The Parallax: Meet WeChat, the app that’s ‘everything’ in China. “It takes just six characters to spell ‘everything’ in China, and Mandarin fluency isn’t required. The far-more-than-messaging app WeChat dominates the mobile Web here. That’s been very good for WeChat developer Tencent Holdings, which in March revealed that this iOS and Android app, which has made online and real-world commerce vastly easier in China, had attracted more than a billion users. But Tencent still has to play by the Chinese government’s rules, and Western human rights advocates have found little promise in WeChat’s rise.”
Open Science: Sharing Data Do Not Indicate Twitter Significantly Augments Article-Level Citation Impact of Recent Research Results. “Guest-authoring a post, published on June 12, 2018, for the Altmetric Blog, Stefanie Haustein, an information science scholar from the University of Ottawa and Université du Québec à Montréal, Canada, has drawn attention to the mixed findings on the connection between Twitter mentions and citation counts of recently published articles. While social media, such as Facebook, can be assumed to contribute to the visibility of scientific research results, the collection of essays on Internet-based indicators for the impact of science edited by Wolfgang Glänzel, Henk Moed, Ulrich Schmoch and Mike Thelwall, to be published later in 2018, incidentally opens the discussion on the degree to which altmetrics can be helpful for the assessment of article-level impact.”
Snopes: Journalists, Activists Criticize Social Media Sites Amid Conflicts Over Content. “In June 2018, journalists and activists raised concerns over sudden apparent suspensions or sanctions from social media web sites within days of one another amid increased concerns over their policies toward news outlets. In the latest incident, Lucas Waldron — graphics producer for the investigative news site ProPublica — said on 21 June 2018 that the visual platform Instagram had deleted a post on the outlet’s account that identified members of a white supremacist group.”
Mashable: Upholding my online identity gives me so much anxiety. “Social media is a sound bite, a snapshot. You get to show neatly manicured moments without the burden of life’s small talk and unflattering angles. Unfortunately, this presents a problem for our real selves. How can we not feel like failures compared to those other versions of ourselves?” I find being just as foolish and goofy on social media as I am in real life helps.
A thesis from the University of Rhode Island Digital Commons: Making the #Personal #Political: Twitter as a Rhetorical Tool for Activist Campaigning. “This thesis analyzes a compilation of tweets from a specific digital social movement, #YesAllWomen. This campaign was an instance of hashtag activism and digital feminism that appeared on Twitter following the misogyny-fueled Isla Vista shootings as a means of illuminating the persistent issues of harassment and violence against women. The campaign focused largely on personal experience, and a cluster analysis of a published collection of tweets reveals how the use of the #YesAllWomen hashtag and the communication of personal narrative transformed participants into political rhetors. Thus, I ultimately argue the significance of Twitter as a rhetorical tool for activist communication.”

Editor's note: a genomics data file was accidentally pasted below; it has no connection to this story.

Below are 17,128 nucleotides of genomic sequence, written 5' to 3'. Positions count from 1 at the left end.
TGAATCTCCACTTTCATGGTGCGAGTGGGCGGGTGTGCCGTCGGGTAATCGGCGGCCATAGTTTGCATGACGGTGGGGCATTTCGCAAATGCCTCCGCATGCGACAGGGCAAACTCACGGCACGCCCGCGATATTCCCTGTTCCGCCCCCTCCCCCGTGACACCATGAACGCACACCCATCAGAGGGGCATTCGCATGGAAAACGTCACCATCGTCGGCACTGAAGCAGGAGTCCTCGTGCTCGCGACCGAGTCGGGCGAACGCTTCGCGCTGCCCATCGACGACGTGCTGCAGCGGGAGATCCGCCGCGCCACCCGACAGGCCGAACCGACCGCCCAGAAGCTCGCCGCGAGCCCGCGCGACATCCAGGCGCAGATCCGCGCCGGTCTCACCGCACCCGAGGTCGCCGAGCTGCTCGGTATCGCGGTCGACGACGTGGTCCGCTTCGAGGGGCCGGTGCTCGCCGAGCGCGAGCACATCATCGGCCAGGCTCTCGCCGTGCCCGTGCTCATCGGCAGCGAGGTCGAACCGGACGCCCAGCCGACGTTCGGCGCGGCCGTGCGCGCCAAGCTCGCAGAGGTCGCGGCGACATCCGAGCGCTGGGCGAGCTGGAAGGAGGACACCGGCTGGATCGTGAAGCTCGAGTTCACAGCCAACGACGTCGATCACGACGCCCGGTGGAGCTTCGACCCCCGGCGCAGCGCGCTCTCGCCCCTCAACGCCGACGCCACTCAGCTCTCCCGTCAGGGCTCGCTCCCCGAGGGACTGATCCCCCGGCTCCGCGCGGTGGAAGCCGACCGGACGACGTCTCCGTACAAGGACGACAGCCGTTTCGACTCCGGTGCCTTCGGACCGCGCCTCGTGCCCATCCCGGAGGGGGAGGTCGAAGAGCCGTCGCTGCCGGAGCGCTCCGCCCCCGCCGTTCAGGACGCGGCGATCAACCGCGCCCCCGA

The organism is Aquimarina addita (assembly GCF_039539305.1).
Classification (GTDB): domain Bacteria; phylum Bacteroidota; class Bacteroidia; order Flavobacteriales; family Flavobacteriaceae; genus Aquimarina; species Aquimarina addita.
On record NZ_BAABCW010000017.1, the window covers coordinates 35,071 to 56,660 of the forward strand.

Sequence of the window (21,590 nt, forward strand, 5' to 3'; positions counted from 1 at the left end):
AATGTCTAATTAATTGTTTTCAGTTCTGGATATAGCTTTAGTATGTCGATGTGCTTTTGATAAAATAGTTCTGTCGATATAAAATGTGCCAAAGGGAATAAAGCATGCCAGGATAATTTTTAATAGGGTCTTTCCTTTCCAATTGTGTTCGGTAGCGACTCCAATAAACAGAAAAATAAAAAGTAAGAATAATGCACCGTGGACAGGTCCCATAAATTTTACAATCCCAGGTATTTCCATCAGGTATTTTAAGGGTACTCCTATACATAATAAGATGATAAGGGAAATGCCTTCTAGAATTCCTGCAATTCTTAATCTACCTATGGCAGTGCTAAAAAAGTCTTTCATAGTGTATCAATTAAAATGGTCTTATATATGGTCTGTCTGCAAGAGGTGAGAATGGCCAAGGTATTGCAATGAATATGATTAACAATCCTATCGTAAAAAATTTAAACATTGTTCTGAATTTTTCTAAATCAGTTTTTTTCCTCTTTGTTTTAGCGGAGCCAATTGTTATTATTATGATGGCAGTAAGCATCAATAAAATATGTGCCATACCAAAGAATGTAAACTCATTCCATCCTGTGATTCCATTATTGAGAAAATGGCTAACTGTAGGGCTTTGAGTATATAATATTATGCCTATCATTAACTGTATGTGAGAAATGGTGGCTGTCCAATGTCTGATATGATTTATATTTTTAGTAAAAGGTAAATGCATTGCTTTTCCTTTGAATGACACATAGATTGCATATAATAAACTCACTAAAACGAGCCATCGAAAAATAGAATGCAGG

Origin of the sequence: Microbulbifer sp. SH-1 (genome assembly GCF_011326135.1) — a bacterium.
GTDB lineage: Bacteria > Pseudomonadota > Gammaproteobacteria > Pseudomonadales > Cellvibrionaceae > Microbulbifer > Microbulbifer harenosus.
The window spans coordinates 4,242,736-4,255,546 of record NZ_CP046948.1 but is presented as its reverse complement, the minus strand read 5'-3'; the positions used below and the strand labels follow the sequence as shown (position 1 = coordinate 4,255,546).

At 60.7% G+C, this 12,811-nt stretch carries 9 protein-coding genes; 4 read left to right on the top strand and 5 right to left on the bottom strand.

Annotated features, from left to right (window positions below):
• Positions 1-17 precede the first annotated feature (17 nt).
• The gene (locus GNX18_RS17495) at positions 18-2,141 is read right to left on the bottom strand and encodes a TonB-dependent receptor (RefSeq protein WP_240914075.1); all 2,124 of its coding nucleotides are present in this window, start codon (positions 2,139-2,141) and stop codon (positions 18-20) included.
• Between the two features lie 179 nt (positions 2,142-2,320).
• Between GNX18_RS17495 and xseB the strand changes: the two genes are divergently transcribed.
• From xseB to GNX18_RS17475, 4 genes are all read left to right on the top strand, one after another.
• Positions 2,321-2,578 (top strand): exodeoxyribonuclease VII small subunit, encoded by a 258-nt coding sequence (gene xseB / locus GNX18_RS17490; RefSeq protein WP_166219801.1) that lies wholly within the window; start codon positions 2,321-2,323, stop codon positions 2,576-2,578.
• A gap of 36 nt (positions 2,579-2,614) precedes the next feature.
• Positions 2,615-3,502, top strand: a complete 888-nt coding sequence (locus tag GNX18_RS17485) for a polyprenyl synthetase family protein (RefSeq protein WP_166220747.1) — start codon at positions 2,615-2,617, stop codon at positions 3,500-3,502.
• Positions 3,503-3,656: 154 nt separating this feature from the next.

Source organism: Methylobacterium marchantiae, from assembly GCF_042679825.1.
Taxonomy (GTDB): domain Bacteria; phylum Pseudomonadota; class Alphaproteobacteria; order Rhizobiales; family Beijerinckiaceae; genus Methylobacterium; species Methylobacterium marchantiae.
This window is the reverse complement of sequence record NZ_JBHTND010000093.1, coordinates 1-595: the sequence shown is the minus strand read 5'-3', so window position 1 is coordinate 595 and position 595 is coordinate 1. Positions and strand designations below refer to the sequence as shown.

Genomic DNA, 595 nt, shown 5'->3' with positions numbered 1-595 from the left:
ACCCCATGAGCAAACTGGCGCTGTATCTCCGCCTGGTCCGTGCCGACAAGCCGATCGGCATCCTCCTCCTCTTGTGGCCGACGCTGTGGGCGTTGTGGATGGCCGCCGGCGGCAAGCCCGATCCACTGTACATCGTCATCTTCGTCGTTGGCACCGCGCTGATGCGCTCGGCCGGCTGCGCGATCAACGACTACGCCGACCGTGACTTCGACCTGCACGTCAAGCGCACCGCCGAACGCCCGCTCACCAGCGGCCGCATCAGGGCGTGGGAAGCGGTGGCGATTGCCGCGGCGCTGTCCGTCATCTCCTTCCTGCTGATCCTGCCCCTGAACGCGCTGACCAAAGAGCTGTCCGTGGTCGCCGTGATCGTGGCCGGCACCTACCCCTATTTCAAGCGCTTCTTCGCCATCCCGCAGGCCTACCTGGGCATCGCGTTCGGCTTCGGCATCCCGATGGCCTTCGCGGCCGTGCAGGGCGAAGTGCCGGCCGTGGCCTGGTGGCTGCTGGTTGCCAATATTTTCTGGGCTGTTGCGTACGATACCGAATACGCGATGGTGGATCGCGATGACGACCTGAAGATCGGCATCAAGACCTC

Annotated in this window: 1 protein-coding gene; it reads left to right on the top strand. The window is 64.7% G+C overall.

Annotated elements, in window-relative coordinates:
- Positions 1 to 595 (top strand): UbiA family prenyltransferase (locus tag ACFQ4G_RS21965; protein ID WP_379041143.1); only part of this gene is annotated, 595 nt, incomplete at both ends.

Pew (PEW PEW PEW PEW PEW PEW PEW!): Social Media Use Continues to Rise in Developing Countries but Plateaus Across Developed Ones . “There has been a steady increase in internet use over the past five years among the 19 emerging and developing economies surveyed. Between 2013 and 2014, a median of 42% across these countries said they accessed the internet at least occasionally or owned a smartphone. By 2017, a median of 64% were online. Meanwhile, internet use among the 17 advanced economies surveyed has remained relatively flat, with a median of 87% across these nations using the internet at least occasionally in 2017, similar to the 86% who said this in 2015 or 2016.”
Reuters: Good social media experiences don’t outweigh bad ones for young adults. “For young adults, the adverse effect of negative social media experiences on mental health outweigh any potential benefits of positive experiences, a study of university students suggests. Each 10 percent increase in a student’s negative experiences on social media was associated with a 20 percent increase in the odds of depressive symptoms, researchers found.”